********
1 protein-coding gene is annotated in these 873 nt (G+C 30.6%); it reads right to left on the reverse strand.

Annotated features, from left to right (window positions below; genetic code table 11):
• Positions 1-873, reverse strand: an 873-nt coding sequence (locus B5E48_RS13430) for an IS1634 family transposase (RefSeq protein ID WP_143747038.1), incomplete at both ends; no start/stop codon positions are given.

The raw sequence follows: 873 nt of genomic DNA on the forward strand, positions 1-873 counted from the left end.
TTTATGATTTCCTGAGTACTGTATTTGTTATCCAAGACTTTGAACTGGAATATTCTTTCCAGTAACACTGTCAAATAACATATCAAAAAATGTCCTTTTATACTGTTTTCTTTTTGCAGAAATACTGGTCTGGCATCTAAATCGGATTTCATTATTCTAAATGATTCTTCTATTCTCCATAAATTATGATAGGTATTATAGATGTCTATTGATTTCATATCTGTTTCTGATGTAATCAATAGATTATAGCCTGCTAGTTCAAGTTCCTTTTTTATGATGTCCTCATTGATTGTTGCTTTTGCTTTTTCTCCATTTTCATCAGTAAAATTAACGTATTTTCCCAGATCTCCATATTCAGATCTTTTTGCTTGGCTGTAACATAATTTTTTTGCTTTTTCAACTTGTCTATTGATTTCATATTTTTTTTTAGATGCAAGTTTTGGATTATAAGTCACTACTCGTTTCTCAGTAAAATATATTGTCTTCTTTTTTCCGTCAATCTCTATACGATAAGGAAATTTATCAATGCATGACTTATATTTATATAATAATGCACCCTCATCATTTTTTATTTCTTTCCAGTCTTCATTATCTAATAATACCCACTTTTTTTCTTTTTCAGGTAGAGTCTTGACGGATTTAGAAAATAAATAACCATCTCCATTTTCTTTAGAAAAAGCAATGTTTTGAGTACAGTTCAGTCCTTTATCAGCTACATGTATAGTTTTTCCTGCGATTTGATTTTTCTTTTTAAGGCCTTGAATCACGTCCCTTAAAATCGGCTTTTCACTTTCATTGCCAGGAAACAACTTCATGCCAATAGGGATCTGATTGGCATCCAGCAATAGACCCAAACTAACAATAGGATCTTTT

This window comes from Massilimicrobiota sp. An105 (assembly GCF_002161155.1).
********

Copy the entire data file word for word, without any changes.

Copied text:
1 protein-coding gene is annotated in these 873 nt (G+C 30.6%); it reads right to left on the reverse strand.

Annotated features, from left to right (window positions below; genetic code table 11):
• Positions 1-873, reverse strand: an 873-nt coding sequence (locus B5E48_RS13430) for an IS1634 family transposase (RefSeq protein ID WP_143747038.1), incomplete at both ends; no start/stop codon positions are given.

The raw sequence follows: 873 nt of genomic DNA on the forward strand, positions 1-873 counted from the left end.
TTTATGATTTCCTGAGTACTGTATTTGTTATCCAAGACTTTGAACTGGAATATTCTTTCCAGTAACACTGTCAAATAACATATCAAAAAATGTCCTTTTATACTGTTTTCTTTTTGCAGAAATACTGGTCTGGCATCTAAATCGGATTTCATTATTCTAAATGATTCTTCTATTCTCCATAAATTATGATAGGTATTATAGATGTCTATTGATTTCATATCTGTTTCTGATGTAATCAATAGATTATAGCCTGCTAGTTCAAGTTCCTTTTTTATGATGTCCTCATTGATTGTTGCTTTTGCTTTTTCTCCATTTTCATCAGTAAAATTAACGTATTTTCCCAGATCTCCATATTCAGATCTTTTTGCTTGGCTGTAACATAATTTTTTTGCTTTTTCAACTTGTCTATTGATTTCATATTTTTTTTTAGATGCAAGTTTTGGATTATAAGTCACTACTCGTTTCTCAGTAAAATATATTGTCTTCTTTTTTCCGTCAATCTCTATACGATAAGGAAATTTATCAATGCATGACTTATATTTATATAATAATGCACCCTCATCATTTTTTATTTCTTTCCAGTCTTCATTATCTAATAATACCCACTTTTTTTCTTTTTCAGGTAGAGTCTTGACGGATTTAGAAAATAAATAACCATCTCCATTTTCTTTAGAAAAAGCAATGTTTTGAGTACAGTTCAGTCCTTTATCAGCTACATGTATAGTTTTTCCTGCGATTTGATTTTTCTTTTTAAGGCCTTGAATCACGTCCCTTAAAATCGGCTTTTCACTTTCATTGCCAGGAAACAACTTCATGCCAATAGGGATCTGATTGGCATCCAGCAATAGACCCAAACTAACAATAGGATCTTTT

This window comes from Massilimicrobiota sp. An105 (assembly GCF_002161155.1).